The Labour leader is facing a huge backlash from fellow politicians and the Jewish community over perceived failures to root out antisemitism in his party. Jonathan...
Labour veteran Frank Field is set to hold showdown talks with the party's chief whip after resigning with a warning that Jeremy Corbyn's leadership has become a "force for antisemitism".
Mr Field, who has served as the MP for Birkenhead for almost 40 years, is set to meet with Nick Brown in Westminster on Friday to discuss his options after resigning the whip.
Labour sources have said Field's wish to serve as an Independent MP while remaining a member of the party is "not possible".
Under the Parliamentary Labour Party standing orders, which governs MPs, anyone who takes such action will usually get a letter asking them to retake the party whip within 14 days or face expulsion.
Labour's shadow justice secretary Richard Burgon last night called on Mr Field to fight a by-election, tweeting: "Politicians who are elected as Labour MPs by their constituents and who then leave the Labour Party should do the right and respectful thing and call a by-election straight away.
"They should ask for their constituents' consent to continue to represent them on a different basis."
Mr Field, the one-time minister for welfare reform, who was charged by Tony Blair to reform the welfare state by "thinking the unthinkable", said in his resignation letter that the party was now governed by "a culture of intolerance, nastiness and intimidation".
He said: "I am resigning the whip for two principal reasons.
"The first centres on the latest example of Labour's leadership becoming a force for antisemitism in British politics.
"The latest example, from last week, comes after a series of attempts by Jeremy to deny the past statements and actions by him were antisemitic.
"Britain fought the Second World War to banish these views from our politics, but that superhuman effort and success is now under huge and sustained internal attack.
"The leadership is doing nothing substantive to address this erosion of our core values.
"It saddens me to say that we are increasingly seen as a racist party. This issue alone compels me to resign the whip."
In a letter to his constituents in the Liverpool Echo, Mr Field said he had resigned with "considerable sadness", but said he could not "lend any legitimacy to the most appalling culture".
He added that he had nominated Mr Corbyn (pictured above) for the leadership in 2015 as he wanted to see a "broad debate" on the party's future.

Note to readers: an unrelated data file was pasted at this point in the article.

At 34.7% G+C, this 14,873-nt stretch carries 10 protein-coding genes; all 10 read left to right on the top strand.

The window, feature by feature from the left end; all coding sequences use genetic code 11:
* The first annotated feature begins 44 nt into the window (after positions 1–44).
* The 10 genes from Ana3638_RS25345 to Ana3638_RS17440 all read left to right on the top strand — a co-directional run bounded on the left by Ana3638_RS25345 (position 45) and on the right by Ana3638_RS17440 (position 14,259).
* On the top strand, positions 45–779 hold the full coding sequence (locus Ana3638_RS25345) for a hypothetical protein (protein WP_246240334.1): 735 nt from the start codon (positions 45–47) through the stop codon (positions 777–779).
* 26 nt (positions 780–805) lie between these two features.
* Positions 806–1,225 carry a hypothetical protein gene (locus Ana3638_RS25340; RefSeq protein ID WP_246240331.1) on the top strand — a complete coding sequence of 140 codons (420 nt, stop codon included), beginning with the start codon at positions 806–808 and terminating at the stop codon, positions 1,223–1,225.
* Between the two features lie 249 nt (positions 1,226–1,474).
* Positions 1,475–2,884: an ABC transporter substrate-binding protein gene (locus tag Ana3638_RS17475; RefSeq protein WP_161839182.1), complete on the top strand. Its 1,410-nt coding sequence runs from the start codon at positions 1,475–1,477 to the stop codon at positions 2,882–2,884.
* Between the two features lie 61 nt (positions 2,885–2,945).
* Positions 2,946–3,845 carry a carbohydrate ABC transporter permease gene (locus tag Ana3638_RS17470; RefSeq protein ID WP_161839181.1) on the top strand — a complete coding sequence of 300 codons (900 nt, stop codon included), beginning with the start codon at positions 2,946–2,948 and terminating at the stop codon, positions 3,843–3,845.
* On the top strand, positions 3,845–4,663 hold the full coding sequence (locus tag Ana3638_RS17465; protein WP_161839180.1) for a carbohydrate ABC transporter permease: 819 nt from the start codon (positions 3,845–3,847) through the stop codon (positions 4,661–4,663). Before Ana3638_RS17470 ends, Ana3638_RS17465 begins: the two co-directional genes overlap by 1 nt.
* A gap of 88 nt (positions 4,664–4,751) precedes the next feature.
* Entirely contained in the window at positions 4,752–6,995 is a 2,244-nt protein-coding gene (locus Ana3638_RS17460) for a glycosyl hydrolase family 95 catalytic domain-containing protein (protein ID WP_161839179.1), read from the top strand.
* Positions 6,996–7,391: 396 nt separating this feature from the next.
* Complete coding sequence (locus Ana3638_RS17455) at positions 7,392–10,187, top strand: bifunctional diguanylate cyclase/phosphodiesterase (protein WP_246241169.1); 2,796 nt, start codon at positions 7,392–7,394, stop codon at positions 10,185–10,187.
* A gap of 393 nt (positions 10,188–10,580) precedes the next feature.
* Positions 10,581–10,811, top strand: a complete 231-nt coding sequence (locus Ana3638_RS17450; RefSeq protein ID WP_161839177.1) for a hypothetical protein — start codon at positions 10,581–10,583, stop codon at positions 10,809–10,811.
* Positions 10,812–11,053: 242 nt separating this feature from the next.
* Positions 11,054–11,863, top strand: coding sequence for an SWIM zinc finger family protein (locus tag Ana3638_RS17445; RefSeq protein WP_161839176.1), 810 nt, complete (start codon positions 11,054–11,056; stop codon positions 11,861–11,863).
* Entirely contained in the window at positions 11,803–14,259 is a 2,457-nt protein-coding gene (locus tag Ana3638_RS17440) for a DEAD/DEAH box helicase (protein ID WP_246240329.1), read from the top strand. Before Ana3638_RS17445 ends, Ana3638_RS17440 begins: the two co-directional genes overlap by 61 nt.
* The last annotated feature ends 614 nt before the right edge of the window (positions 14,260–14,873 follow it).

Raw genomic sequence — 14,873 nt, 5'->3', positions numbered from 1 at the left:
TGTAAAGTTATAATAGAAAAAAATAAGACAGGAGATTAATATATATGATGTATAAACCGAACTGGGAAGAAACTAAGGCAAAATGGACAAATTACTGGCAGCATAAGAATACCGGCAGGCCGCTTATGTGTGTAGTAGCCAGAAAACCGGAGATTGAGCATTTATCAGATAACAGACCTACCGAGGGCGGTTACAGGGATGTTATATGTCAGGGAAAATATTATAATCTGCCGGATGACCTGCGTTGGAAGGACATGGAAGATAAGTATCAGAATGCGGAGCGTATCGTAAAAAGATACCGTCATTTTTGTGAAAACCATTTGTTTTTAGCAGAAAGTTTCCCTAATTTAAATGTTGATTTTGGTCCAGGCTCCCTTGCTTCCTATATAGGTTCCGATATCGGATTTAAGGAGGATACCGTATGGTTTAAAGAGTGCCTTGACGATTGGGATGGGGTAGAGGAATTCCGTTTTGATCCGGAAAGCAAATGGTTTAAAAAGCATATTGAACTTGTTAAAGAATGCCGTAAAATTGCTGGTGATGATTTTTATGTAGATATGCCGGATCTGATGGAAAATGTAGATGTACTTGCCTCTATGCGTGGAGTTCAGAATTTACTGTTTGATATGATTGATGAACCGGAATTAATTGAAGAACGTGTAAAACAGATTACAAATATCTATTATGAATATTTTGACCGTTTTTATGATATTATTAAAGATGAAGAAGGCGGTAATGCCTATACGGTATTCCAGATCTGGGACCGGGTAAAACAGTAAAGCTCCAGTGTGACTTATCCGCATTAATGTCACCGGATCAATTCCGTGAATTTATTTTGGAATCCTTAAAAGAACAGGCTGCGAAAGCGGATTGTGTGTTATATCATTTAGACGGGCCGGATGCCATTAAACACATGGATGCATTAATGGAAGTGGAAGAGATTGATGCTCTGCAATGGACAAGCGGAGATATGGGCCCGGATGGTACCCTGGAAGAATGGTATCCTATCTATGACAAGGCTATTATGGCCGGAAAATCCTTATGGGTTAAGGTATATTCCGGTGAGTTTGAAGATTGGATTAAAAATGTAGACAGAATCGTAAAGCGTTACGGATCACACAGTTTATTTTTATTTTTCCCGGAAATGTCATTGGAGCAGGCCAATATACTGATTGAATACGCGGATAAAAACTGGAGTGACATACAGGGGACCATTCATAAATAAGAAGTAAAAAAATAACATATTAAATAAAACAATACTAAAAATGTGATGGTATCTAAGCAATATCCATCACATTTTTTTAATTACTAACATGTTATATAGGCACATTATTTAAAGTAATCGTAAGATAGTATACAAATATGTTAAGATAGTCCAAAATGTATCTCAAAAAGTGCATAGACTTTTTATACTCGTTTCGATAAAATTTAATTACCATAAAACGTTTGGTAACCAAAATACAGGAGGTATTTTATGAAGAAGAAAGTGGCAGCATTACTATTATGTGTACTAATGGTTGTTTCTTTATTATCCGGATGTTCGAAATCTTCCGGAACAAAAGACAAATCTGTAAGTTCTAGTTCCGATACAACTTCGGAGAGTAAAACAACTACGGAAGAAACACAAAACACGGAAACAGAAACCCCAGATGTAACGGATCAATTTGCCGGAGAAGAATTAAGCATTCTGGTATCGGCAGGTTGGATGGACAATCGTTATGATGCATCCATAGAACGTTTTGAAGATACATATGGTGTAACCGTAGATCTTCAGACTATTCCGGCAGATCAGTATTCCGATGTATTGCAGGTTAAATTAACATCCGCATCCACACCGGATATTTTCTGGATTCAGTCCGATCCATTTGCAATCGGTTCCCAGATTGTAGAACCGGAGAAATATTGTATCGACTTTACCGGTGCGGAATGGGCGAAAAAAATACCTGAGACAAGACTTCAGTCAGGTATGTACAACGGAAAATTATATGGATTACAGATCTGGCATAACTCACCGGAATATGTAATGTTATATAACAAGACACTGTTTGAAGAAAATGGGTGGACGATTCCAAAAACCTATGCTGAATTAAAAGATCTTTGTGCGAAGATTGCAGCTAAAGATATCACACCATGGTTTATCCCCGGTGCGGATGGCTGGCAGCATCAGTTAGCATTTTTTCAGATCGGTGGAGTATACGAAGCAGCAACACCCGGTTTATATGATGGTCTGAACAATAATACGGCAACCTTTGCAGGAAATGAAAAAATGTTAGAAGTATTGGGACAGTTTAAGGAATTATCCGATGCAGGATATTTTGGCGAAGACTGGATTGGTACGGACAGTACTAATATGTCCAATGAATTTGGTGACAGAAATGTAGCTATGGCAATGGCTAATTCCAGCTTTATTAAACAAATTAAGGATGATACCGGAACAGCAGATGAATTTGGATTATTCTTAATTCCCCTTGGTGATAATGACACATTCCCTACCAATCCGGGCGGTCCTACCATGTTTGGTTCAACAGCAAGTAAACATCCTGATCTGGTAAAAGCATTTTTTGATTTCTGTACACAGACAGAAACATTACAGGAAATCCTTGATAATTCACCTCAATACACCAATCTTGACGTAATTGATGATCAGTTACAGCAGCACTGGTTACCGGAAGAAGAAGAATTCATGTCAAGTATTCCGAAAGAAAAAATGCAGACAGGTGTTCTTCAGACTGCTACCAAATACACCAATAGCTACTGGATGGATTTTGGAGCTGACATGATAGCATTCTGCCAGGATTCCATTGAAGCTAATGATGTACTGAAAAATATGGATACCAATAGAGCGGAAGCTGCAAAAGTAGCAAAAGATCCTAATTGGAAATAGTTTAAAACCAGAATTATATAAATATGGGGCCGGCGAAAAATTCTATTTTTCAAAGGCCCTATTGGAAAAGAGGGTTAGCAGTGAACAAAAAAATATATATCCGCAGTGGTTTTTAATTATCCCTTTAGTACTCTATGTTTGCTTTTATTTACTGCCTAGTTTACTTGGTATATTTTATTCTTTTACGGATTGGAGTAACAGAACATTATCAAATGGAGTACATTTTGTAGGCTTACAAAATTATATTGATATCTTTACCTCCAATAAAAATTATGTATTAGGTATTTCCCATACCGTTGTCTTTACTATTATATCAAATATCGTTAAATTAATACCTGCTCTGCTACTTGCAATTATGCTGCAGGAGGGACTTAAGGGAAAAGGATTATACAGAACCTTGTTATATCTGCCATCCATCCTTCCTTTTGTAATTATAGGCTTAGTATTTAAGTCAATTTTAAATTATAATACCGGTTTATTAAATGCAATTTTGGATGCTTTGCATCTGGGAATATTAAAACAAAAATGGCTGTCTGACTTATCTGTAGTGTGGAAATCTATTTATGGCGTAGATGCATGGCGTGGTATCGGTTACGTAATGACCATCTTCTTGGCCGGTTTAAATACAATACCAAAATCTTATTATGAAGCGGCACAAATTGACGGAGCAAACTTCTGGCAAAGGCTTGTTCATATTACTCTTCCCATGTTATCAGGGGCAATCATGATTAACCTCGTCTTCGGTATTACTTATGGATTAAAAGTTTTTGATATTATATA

"My wish to see a more inclusive debate in the Labour Party could not have been more wide of the mark", he wrote.
He added: "In addition to the leadership's failure to expel anti-Semites is the charge that the national Party appears to be doing nothing to ensure that Labour's dominant values of debate, good will, and inclusiveness can flourish in Constituency Labour Parties."
Labour deputy leader Tom Watson said Mr Field's resignation should serve as a "major wake up call" to the party.
He said: "This is a serious loss to the party and I deeply regret Frank's decision. It reflects both the deep divisions in the party and the sense of drift engulfing us.
"It is a major wake up call. We cannot afford to lose people of such weight and stature."
Former Labour home secretary Lord Blunkett said he had tried to dissuade Mr Field from resigning.
He told the Daily Telegraph: "I understand that his constituency party membership has been giving him an incredibly hard time, which is unforgivable and reminds me vividly of the Eighties, when I was involved as a member of the national executive committee in dealing with these people, particularly from Merseyside."
Labour MP Wes Streeting (Ilford North) raised concern Mr Field "won't be the last" to resign.
He said: "Antisemitism and the toxic political culture in the Labour Party are issues that need to be immediately addressed by the Labour leadership if they're to stop this becoming a full-scale existential crisis of the Labour Party.
"I've made very clear that I'm not about to leave the Labour Party because of these people, but I'm afraid Frank Field isn't the first Labour MP to quit and at this rate he won't be the last.
"It would be an absolute tragedy if the Labour Party were to split, but we should be in no doubt that this is the biggest crisis facing the party since 1981."
But speaking on BBC's Newsnight, Labour MP Chris Williamson said: "The only intolerance that I've seen is inside, or a section of the parliamentary Labour party who have not been prepared to honour the democratic decisions of Labour Party members."
He added: "They are less than 0.4% of our membership and diminishing all the time."
Mr Field, who chairs the Commons work and pensions committee, has faced criticism from party members for his voting record on key Government Brexit legislation and last month lost a motion of no confidence in his local party.
A spokesman for Jeremy Corbyn said: "Jeremy Corbyn thanks Frank Field for his service to the Labour Party".
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